Even though the book is about themes with which I am familiar, I have found that the depth, perspective, and logic has taken the subject much deeper than I have considered before.
Here is a quote that provides an overview of the major themes of the book.
“The cross enforces three truths – about ourselves, about God and about Jesus Christ.
First, our sin must be extremely horrible. Nothing reveals the gravity of sin like the cross. For ultimately what sent Christ there was neither the greed of Judas, nor the envy of the priests, nor the vacillating cowardice of Pilate, but our own greed, envy, cowardice and other sins, and Christ’s resolve in love and mercy to bear their judgment and so put them away. . . .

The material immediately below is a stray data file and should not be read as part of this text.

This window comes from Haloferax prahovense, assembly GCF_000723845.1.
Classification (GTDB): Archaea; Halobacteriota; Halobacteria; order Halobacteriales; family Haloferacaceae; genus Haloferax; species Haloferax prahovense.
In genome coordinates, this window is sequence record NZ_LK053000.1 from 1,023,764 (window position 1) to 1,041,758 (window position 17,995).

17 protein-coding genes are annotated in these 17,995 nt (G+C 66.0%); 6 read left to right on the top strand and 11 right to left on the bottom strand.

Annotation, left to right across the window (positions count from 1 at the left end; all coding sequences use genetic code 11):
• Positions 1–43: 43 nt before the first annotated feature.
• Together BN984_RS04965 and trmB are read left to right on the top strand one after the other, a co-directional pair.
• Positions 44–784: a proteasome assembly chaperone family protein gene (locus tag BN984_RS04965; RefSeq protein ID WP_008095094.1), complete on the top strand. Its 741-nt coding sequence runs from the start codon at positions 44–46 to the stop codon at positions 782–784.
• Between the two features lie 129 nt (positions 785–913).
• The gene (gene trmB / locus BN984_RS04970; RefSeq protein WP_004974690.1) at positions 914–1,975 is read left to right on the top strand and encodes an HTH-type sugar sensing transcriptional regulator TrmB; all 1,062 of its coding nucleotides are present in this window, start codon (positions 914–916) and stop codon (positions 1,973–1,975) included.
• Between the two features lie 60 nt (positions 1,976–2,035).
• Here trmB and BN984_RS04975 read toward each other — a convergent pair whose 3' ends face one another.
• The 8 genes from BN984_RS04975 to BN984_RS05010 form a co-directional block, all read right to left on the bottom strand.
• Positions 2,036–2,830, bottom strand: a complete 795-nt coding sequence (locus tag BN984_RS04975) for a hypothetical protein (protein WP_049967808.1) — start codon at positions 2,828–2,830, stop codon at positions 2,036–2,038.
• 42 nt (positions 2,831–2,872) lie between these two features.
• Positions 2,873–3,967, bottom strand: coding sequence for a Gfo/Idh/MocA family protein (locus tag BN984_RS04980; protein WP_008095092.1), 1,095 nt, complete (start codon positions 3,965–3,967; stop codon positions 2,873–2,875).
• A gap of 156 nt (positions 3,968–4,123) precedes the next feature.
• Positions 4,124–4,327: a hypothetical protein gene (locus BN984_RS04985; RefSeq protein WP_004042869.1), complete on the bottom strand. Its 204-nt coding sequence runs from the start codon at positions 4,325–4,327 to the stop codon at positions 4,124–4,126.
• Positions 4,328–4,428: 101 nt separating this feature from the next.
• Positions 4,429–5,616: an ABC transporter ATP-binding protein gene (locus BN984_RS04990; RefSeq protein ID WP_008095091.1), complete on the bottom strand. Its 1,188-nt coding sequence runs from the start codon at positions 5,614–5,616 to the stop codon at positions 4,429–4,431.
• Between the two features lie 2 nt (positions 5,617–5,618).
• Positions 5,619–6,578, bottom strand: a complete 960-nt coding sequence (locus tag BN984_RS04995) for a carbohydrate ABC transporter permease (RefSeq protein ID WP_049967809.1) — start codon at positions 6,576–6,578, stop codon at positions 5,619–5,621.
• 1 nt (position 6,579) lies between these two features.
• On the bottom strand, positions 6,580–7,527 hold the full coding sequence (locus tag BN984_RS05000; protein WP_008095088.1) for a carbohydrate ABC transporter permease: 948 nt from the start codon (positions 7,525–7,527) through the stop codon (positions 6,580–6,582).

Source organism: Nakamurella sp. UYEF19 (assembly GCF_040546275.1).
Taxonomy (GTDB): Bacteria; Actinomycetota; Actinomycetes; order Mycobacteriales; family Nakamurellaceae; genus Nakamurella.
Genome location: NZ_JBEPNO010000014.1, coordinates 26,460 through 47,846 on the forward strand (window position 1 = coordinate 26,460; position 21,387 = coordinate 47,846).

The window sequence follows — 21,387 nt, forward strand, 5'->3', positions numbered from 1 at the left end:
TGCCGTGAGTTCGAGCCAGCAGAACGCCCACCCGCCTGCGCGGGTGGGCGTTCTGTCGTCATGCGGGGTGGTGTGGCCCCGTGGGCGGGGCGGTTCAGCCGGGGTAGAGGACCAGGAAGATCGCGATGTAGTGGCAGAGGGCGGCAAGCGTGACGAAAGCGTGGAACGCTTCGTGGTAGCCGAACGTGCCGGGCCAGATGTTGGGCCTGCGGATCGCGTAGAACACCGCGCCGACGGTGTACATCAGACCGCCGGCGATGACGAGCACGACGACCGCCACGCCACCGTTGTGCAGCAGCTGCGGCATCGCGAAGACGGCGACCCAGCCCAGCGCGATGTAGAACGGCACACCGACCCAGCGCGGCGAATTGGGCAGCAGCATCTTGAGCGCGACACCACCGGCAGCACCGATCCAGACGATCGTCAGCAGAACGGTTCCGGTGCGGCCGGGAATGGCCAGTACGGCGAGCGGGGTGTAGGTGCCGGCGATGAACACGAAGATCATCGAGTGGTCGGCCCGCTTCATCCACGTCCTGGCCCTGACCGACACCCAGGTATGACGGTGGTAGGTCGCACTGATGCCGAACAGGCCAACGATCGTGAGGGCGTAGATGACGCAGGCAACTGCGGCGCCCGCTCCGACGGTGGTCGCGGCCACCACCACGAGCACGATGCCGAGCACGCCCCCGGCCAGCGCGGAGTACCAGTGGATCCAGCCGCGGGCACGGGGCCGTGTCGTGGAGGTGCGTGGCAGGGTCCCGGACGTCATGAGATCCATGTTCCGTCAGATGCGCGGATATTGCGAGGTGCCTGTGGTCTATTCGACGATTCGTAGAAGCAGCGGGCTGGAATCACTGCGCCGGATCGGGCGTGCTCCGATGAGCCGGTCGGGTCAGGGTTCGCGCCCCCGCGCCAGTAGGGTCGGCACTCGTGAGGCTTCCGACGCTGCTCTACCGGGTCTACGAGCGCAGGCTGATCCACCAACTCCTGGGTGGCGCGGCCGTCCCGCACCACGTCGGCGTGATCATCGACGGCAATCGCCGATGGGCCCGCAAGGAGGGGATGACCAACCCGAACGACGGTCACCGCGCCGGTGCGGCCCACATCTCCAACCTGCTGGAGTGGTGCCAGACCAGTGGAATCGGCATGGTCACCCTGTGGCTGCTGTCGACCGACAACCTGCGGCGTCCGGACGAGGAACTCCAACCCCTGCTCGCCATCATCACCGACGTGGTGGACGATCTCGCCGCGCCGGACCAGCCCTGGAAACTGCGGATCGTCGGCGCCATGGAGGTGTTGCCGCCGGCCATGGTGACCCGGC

Second, God’s love must be wonderful beyond comprehension. God could quite justly have abandoned us to our fate . . . But he did not. Because he loved us, he came after us in Christ. . . It is more than love. Its proper name is ‘grace’ which is love to the undeserving. . .
Third, Christ’s salvation must be a free gift. He ‘purchased’ it for us at the high price of his own life blood. So what is there left for us to pay? Nothing! . . . The same cross of Christ, which is the grounds of free salvation, is also the most powerful incentive to a holy life.”1
I will get back to membership marketing with my next post. I find that email, twitter, and phone calls take me away from thinking more deeply about big issues in life. I have enjoyed reading more deeply this summer.
1. John R. W. Stott, The Cross of Christ, IVP Books, pages 85-86.
Posted by Tony Rossell